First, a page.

The other day I purchased tulips.
Not just one bouquet, but two.
It’s rare that I buy fresh flowers and I couldn’t decide between the crimson and the violet, so I figured why not do both.
When I first brought these beautiful spring flowers home their petals were tight and the stems were upright in a straight line. One by one I trimmed the bottom of each flower and placed it into the cool water of the clear glass vase. Satisfying not only to my eyes, but also to my heart, I joyfully placed one bunch on the kitchen table and the other in the living room and went to bed.
The next morning as I sleepily made my way downstairs the first thing to catch my attention was that overnight the tulips had radically shape-shifted.
Not only were their petals now wide open, but their stems had splayed apart and were wildly stretching in every different direction.
At once I was filled with awe and sadness. Amazed at how swiftly these previously closed little petals had blossomed and expanded, and sorrowful with the reality of how quickly it had all gone and knowing these beauties would not last much longer.
And then, I became my own witness and noticed the wild roller coaster of my mind. I stopped myself, took a deep breath and decided to fully appreciate the tulips just as they were in that very moment.
I started to envision what it would be like when the first petal dropped and how I would need to clean pollen off the kitchen table, and eventually jam the flower remnants into my compost box.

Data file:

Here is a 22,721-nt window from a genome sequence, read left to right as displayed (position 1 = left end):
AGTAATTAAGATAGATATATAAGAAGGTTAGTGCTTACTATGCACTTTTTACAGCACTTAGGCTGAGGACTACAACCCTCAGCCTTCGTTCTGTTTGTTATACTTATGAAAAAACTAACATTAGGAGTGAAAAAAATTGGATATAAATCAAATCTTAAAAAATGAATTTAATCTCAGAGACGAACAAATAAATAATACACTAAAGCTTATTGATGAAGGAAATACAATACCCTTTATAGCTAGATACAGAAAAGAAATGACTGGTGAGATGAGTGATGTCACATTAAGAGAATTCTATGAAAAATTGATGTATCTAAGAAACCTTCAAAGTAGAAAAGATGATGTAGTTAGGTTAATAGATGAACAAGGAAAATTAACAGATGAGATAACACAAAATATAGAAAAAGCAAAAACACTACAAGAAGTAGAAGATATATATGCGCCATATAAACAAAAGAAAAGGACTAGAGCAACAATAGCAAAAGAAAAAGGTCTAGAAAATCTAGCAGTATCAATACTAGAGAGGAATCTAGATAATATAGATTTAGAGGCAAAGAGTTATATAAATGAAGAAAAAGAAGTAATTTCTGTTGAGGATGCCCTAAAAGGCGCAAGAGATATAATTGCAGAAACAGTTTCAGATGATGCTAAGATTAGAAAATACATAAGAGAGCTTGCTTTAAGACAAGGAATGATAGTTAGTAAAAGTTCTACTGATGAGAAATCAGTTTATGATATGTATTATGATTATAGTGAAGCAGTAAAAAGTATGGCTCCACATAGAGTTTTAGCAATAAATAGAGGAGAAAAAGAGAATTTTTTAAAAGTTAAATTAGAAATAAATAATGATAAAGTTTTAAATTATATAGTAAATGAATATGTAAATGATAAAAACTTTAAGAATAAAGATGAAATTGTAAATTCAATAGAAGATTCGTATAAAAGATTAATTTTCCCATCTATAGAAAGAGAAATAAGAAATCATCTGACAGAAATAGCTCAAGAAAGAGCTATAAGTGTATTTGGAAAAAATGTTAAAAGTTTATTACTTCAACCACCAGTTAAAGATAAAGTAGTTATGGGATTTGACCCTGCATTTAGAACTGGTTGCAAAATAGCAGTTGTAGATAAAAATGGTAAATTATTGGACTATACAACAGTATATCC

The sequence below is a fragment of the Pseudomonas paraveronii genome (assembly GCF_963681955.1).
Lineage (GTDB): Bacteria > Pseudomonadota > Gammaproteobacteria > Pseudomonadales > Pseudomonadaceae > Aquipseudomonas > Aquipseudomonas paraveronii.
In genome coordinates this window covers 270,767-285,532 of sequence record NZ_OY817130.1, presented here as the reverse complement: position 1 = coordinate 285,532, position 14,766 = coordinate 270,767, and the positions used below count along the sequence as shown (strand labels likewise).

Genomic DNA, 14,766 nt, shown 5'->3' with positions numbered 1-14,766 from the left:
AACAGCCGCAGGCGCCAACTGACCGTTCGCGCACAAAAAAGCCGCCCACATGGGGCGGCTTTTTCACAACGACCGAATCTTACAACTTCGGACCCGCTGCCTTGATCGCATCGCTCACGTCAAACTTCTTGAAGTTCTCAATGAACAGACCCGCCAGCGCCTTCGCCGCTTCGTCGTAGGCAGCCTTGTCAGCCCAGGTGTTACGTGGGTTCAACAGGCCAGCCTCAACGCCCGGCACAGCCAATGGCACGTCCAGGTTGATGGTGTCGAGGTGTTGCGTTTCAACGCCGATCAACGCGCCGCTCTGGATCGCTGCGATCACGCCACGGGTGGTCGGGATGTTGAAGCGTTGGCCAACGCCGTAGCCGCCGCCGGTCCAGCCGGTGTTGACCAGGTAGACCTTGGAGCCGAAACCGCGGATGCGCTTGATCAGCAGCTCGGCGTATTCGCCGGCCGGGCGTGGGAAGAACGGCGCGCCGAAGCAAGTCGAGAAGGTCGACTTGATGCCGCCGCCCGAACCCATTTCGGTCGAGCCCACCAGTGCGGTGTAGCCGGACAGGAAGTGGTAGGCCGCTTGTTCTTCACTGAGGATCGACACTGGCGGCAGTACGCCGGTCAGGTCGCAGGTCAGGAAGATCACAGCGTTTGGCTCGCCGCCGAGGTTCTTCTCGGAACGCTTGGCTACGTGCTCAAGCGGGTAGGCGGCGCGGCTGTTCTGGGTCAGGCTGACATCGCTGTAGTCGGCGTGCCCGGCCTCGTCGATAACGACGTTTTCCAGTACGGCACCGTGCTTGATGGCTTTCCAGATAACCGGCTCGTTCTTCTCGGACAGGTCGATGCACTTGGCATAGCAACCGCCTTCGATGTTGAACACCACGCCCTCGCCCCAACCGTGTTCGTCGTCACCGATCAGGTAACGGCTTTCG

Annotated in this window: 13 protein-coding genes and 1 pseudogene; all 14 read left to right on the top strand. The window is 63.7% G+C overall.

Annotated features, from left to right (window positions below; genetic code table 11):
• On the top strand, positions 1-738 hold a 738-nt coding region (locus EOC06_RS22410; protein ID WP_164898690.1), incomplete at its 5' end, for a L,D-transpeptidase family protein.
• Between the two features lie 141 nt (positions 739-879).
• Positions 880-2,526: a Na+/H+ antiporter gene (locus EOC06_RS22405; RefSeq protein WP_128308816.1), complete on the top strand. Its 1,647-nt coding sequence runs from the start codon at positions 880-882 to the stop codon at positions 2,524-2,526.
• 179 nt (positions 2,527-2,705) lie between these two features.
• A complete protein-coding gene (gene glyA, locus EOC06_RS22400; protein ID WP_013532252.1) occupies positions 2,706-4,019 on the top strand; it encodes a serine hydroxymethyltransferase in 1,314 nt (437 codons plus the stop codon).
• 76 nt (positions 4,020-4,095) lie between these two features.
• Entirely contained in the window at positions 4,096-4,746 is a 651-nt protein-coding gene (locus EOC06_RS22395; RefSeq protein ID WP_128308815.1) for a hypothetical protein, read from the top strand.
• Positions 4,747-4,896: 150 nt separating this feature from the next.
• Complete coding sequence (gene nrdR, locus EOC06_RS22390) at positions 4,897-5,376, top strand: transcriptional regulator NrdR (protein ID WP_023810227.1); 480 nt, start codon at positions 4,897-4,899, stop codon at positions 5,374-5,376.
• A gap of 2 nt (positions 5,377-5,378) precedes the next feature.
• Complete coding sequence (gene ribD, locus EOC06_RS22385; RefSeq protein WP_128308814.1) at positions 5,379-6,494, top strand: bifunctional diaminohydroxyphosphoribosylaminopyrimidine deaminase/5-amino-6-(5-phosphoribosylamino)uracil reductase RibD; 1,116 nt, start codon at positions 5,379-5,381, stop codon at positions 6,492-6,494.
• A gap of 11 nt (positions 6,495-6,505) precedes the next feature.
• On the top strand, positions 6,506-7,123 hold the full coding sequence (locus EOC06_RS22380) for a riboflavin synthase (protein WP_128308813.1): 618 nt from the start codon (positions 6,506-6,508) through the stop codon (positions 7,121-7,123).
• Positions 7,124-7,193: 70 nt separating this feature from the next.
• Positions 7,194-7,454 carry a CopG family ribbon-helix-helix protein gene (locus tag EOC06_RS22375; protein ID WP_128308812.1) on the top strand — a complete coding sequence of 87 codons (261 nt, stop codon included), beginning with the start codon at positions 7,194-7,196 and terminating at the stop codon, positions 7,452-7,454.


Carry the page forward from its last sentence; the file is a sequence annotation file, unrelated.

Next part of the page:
To be alive is to change. To change is to evolve. To evolve is to let go.
Therefore, to be alive, we must let go.
Just like the tulip, every single one of us is specifically designed for an entirely unique trajectory. Seasons of budding, blossoming, wild expansion and decay. Times of straight lines, clarity and focus, phases of twists and turns, highs and lows. Moments when our colors shine brightly and others when we are wilting.
When we can catch ourselves in the act of resisting the true nature of any given life stage and instead start marveling at the utter miracle of how life has carried us to this very moment in time, the internal and external conversations start to change.
We begin to value the longevity of this process called life. Birth, growth, death and rebirth belong to us all and we cannot have one stage of the cycle without the others.
No matter who you are or what might be going on in your life right now, let’s be gentle and generous with both ourselves and others. We are all in these wild waters of life together, cycling in and out, up and down. As we each change, grow, evolve and let go, let’s remember that every single part of the process is equally sacred, valuable and meaningful if we recognize it as such.